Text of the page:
I am mesmerized by this video. A moment of revealing the Big Lie. The lie we tell ourselves, each other, about the world, about politics, about life, about truth. This lie is pervasive and dishonest. It is what it says it is. The deceit of the human connection and condition. The transformation of all that we hold dear. Transforming who we are into who we never wished to be.
The Big Lie is with us.
At one level, I watched the video of the deputy White House press secretary arguing with a reporter. Two sides disagreeing.
At another level, I watched the video of a political operative being challenged for what she has been saying to journalists. Watched with the weight of all the previous statements, including the one in which the president calls the independent media “the enemy.”
At yet another level, I watched a dance, not just of disagreement or the inevitable clash of opposing worldviews as if all the world is split in half and all that is liberal and all that is conservative are programmed into our brains causing a profound, impenetrable bias. Like an unbridgeable chasm widening into the Grand Canyon. A dance around the truth, around communication, an obfuscation and unrepentant deceit. A lie bothersome enough. But it is coupled with bullying and disrespect: an outrageous combination.
The video reveals the Big Lie and our inept attempts to minimize its damage.
The origin of the Big Lie reveals the truth.
Attributed to Adolph Hitler, the Big Lie was described as a lie so big and preposterous it couldn’t be disagreed with. It just had to be true. Nobody would believe anyone could pull off such a lie. For him, this was what the Jews were doing. They were pulling it off and he was going to expose it.
Of course, basing this idea on a conspiracy theory is pretty self-incriminating. And we know that Hitler himself perpetrated the Big Lie on his own people and many others all over the world.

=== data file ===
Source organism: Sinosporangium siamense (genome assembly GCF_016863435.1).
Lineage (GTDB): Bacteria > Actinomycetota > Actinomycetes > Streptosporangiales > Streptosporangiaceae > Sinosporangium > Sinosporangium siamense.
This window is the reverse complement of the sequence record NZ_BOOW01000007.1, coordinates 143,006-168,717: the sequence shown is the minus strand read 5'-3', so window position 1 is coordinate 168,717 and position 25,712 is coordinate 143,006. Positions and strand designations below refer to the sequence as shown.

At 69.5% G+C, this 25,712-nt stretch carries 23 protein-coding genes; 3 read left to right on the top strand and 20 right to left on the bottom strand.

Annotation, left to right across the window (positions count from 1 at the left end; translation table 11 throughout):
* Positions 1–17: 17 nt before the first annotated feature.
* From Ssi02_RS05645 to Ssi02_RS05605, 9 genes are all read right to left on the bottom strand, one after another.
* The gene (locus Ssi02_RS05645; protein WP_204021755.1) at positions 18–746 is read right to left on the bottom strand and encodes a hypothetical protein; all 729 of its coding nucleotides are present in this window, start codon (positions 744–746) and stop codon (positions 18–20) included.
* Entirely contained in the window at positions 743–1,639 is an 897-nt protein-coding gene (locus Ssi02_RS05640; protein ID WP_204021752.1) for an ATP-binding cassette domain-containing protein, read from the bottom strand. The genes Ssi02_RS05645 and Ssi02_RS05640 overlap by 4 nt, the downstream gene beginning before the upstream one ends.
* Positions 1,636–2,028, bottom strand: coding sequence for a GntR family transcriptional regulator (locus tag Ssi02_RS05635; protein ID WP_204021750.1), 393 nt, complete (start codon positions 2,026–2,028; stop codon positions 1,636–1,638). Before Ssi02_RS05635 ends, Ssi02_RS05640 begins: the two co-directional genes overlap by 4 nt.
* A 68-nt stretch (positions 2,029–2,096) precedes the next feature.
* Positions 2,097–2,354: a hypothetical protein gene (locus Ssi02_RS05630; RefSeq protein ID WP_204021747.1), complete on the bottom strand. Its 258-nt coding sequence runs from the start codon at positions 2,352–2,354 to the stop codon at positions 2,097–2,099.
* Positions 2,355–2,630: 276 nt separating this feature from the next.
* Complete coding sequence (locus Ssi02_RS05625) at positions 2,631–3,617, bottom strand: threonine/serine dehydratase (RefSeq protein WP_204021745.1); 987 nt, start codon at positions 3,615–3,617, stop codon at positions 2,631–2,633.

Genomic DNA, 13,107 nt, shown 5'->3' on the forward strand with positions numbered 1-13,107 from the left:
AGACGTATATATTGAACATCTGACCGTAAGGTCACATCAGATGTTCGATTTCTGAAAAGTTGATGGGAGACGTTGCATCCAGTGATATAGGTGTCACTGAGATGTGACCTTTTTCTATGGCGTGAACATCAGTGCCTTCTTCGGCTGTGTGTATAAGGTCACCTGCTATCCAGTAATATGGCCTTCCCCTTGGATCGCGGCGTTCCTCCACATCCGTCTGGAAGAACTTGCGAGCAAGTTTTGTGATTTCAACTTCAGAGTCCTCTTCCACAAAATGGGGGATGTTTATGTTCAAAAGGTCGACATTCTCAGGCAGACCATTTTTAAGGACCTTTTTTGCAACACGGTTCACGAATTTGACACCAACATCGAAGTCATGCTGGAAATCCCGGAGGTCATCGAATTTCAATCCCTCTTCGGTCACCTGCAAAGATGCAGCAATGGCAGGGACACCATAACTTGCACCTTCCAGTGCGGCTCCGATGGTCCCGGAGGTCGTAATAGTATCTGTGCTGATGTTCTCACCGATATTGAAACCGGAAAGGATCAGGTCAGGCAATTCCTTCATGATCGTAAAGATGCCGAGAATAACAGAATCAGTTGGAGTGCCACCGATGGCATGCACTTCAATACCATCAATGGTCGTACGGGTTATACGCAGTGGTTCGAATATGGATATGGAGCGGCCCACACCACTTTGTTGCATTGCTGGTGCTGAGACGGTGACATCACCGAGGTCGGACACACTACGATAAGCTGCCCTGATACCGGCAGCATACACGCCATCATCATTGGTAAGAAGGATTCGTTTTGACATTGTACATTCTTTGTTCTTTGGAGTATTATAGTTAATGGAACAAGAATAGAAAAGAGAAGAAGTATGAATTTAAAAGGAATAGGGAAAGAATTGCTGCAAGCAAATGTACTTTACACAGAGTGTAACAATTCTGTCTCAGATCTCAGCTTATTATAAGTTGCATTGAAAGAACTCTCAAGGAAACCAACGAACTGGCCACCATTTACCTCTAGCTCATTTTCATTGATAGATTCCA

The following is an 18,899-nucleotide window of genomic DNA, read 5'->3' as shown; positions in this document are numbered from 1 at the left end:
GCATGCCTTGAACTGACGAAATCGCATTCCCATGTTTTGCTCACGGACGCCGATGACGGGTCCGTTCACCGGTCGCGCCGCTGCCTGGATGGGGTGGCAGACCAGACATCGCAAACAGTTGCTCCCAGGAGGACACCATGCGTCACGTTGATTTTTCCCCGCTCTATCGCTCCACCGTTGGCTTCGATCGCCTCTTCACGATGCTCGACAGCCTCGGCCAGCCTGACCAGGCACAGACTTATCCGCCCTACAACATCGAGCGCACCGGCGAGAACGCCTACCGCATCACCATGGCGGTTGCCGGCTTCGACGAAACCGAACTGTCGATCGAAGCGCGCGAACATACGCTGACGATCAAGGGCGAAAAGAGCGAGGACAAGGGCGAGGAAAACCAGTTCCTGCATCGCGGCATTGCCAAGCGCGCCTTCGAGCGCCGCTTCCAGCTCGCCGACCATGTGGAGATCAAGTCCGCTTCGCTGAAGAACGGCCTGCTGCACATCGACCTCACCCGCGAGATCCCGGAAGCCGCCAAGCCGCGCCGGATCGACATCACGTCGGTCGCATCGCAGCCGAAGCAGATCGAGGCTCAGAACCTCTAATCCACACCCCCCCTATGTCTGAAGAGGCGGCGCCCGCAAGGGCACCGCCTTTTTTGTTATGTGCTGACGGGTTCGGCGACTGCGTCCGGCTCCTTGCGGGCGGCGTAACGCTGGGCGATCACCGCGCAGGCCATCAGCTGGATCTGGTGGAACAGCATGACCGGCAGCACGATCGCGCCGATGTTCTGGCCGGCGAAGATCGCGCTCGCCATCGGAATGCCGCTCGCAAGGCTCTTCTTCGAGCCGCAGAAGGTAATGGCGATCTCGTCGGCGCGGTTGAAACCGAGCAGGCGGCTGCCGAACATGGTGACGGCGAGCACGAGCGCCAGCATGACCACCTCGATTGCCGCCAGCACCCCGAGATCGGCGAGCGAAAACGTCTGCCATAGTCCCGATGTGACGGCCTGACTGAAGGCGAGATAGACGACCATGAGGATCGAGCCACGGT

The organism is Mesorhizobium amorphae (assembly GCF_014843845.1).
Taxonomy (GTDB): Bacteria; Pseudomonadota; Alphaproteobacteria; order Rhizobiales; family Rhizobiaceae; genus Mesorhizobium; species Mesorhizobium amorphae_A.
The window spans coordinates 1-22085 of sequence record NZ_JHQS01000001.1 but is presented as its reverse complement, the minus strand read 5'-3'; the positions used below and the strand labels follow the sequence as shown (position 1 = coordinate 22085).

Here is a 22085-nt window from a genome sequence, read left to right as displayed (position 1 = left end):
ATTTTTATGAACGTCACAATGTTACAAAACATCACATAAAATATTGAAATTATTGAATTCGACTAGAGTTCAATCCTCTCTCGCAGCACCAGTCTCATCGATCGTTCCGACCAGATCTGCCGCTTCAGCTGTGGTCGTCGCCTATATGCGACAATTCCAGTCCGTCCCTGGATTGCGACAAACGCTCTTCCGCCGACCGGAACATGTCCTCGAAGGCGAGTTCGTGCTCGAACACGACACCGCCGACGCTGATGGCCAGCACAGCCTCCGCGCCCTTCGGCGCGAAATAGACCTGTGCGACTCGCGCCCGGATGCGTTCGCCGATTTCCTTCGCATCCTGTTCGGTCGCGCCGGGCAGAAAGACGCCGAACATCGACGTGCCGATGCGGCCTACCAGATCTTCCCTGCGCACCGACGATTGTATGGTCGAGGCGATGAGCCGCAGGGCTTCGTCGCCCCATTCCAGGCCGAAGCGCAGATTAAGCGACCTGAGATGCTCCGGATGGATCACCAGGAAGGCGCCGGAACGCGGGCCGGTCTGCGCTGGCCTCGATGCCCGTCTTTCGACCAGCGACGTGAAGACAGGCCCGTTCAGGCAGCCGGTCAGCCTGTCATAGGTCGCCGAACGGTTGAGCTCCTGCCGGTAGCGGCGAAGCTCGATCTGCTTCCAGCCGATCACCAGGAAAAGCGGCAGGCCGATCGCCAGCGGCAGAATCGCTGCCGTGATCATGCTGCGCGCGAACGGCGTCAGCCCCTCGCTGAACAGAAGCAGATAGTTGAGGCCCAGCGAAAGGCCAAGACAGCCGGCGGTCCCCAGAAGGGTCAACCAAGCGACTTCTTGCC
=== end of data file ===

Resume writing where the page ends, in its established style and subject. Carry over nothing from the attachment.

That Hitler told a lie about some of his own people lying is devilishly political and disturbingly effective. And if not entirely intentional, it was at the very least opportunistic.
But what do we see? How do we understand the Big Lie in its context?
Seeing the impact of lies and manipulative techniques to keep and express power are not only damning, they have a way of teasing our thoughts into generalizations about the world and how it works. We don’t just see the lie. Or the technique. Or recognize it conceptually.
We see also power and division. Two parties (Nazis and Jews) and a pugilistic attempt at truth. We see liberal and conservative and Plato and dualism and Right v. Wrong.
We see a paradigm of ‘truth or lie’ and there is eternally one or the other.
OK, to be honest, we almost never agree to disagree about Hitler. But imagine any other scenario, such as Richard Nixon in the midst of his coverup and constant lying, the tapes and the witnesses. Or Ronald Reagan selling guns to the Contras. Maybe 22 Million expected to lose health care by 2024 if the AHCA were to pass.
Economics, climate science, health outcomes, rates of gun violence, officer involved killings, effectiveness of legislation, all of these can be assessed by metrics of evidence and then studied and reviewed by peers to test validity. But all of them are treated as matters of opinion. All as relative and therefore equal. Something we can all agree to disagree about.
I’m not talking about specific pieces of legislation or foundational approaches but that we agree to disagree about the things themselves. Things which aren’t relative, but evidence-based. Things which can be proven and which have demonstrable causes.